Cummings, and distinguished members of the committee, I present
my testimony based on my observations and research as a board-
certified obstetrician-gynecologist who has personally examined
850 of the 950 adverse event cases reported to the FDA after
RU-486 abortions and also based on data from the CDC presented
at the CDC workshop in Atlanta last week, which I attended.
    The FDA outlined areas of consideration prior to
withdrawing approval of RU-486 and these are as follows:
Examining the evidence that RU-486 caused the adverse events;
how soon these events occurred after RU-486; how severe these
events are; can these adverse events be predicted or avoided;
and how safe is the alternative treatment, surgical abortion?
    I will speak first about the five Clostridium Sordellii
deaths. At the CDC-FDA workshop in Atlanta last week, Drs.
Sternberg, Miech, and McGregor detailed the evidence that RU-
486 interferes with the body's ability to fight infection by
blocking glucocorticoid receptors in the immune system. One of
the many studies demonstrated that mice injected with a certain
bacterial product die at a rate of 13 percent, but when these
mice are given even tiny doses of RU-486, 100 percent of the
mice die. The five women who died from infection with C.
Sordellii during their RU-486 abortions tragically illustrate
the same concept, as illustrated by data from the CDC presented
by Drs. Fischer and McGregor.
    The statement has been made by some spokespeople from the
FDA that the C. Sordellii deaths may be due to a change in the
bacteria itself. This question was specifically addressed and
specifically refuted by CDC data presented by Dr. McDonald.
Some FDA spokespeople have implied that there are comparable
numbers of deaths from C. Sordellii in term pregnancy. This is
epidemiological nonsense. Dr. Fischer reported CDC data which
revealed 5 deaths from C. Sordellii in 550,000 RU-486
abortions. Dr. Fischer reported 8 deaths from C. Sordellii in
30 years out of well over 70 million deliveries. The risk of
death from C. Sordellii with RU-486 is well over 50 times
greater.
    Dr. Fischer reported no deaths from C. Sordellii in 30
years of surgical abortion data. Dr. Greene reported 25 deaths
from other causes of infections in 13,161,608 surgical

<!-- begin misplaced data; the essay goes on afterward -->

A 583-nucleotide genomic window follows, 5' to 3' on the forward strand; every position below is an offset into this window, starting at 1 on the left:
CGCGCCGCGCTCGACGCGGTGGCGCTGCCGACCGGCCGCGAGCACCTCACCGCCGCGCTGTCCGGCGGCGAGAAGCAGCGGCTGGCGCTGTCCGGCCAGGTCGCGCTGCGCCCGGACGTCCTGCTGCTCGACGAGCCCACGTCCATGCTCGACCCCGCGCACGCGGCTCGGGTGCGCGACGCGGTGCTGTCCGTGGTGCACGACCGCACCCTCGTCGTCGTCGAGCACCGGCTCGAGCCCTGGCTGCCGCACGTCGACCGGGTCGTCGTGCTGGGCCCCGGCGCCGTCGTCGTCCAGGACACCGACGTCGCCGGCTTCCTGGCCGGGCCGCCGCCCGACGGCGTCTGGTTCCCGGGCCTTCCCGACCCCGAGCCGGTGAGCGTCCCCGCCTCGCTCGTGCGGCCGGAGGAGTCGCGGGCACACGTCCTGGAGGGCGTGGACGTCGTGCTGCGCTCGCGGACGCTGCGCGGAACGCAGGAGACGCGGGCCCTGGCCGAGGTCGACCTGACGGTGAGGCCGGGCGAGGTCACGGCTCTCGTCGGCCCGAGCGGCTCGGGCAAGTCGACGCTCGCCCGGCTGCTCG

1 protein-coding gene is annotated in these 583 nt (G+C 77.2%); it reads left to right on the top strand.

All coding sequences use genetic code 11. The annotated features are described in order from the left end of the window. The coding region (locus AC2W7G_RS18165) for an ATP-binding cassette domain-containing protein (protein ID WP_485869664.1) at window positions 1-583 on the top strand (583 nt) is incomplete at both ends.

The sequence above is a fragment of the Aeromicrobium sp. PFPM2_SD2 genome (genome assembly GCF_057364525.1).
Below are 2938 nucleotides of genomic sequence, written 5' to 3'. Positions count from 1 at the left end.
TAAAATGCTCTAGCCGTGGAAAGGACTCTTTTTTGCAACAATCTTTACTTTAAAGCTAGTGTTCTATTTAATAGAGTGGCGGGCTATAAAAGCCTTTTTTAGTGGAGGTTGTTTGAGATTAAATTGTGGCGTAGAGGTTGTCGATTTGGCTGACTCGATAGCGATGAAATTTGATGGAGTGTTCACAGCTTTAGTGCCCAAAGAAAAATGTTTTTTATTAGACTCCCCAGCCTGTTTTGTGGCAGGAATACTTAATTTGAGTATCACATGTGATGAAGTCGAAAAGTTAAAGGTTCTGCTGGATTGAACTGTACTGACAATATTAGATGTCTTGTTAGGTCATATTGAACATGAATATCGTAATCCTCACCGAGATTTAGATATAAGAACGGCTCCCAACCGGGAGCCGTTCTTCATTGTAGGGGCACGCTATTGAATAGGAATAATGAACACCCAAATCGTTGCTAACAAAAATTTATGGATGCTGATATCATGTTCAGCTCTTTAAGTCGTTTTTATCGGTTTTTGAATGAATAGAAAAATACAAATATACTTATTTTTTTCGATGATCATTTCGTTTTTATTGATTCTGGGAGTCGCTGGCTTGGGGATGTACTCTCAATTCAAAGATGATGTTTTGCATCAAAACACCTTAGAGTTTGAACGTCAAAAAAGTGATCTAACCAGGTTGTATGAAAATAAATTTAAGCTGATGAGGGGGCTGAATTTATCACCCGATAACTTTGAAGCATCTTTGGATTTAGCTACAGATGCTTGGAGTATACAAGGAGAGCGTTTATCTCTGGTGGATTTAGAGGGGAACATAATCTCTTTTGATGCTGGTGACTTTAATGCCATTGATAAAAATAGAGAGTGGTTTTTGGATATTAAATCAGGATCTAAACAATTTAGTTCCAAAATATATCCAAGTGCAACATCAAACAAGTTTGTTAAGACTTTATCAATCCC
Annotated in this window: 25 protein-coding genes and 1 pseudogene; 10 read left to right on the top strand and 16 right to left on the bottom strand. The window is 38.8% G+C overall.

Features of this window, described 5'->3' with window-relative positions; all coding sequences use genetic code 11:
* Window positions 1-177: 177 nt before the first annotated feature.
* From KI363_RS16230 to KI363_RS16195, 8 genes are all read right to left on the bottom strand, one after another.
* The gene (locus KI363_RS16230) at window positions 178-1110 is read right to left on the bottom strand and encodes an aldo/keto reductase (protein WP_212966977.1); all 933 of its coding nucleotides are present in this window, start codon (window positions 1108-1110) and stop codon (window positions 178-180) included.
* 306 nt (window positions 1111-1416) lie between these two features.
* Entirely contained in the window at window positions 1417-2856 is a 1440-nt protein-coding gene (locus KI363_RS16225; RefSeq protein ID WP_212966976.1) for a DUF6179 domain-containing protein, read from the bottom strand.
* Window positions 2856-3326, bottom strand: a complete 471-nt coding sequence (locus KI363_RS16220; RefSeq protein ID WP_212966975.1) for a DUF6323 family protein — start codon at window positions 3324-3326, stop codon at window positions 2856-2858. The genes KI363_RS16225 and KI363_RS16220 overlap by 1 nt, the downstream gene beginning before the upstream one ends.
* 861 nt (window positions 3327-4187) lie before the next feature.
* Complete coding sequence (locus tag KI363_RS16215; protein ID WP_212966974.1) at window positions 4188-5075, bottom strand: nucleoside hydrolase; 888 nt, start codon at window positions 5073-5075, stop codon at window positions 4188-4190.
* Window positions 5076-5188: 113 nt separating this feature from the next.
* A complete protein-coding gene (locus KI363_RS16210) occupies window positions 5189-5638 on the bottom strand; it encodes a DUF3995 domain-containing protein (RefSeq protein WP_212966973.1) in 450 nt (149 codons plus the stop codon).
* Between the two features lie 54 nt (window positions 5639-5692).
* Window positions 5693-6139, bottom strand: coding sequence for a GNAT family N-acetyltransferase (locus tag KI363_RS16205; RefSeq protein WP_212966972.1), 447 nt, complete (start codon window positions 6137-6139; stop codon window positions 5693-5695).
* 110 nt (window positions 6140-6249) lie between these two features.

abortions. The risk of death from Clostridium Sordellii with
RU-486 is 10 times greater than the risk of death from all
other kinds of infections in surgical abortion. Dr. Greene from
Harvard recently published this data. Remember also that the
women who died during their RU-486 abortions were all healthy.
They had no risk factors predisposing them to death, especially
from a bacteria that rarely causes death in humans with a
normal immune system. The CDC-FDA panelists were unable to
identify any risk factors to predict who is more likely to die
from C. Sordellii infection, nor could they identify any
treatment that would save a woman once she was diagnosed with
C. Sordellii infection. C. Sordellii infection during an RU-486
abortion is 100 percent fatal, despite any and all treatment.
These deaths are completely preventable.
    But septic deaths are not the only health hazard posed by
RU-486 abortions. At least 116 women have been transfused from
massive bleeding, and at least 54 of them lost over one-half of
their blood volume. The medical literature states that 1 to 2
out of every 1,000 women will need to be transfused for massive
hemorrhage. Studies that compared surgical and RU-486 abortions
show much higher rates of blood loss in RU-486 abortions. These
are detailed in my written testimony. And there is no way to
predict who will hemorrhage.
    The hazards to women's health from just the infections and
hemorrhages alone due to RU-486 clearly constitute ample cause
for the FDA to withdraw approval from RU-486. Thank you…

Mr. Souder. I would like to start with a question for Dr.
Wood and Dr. Rarick. In your testimony, you pretty aggressively
said, both of you, that there was no evidence to support the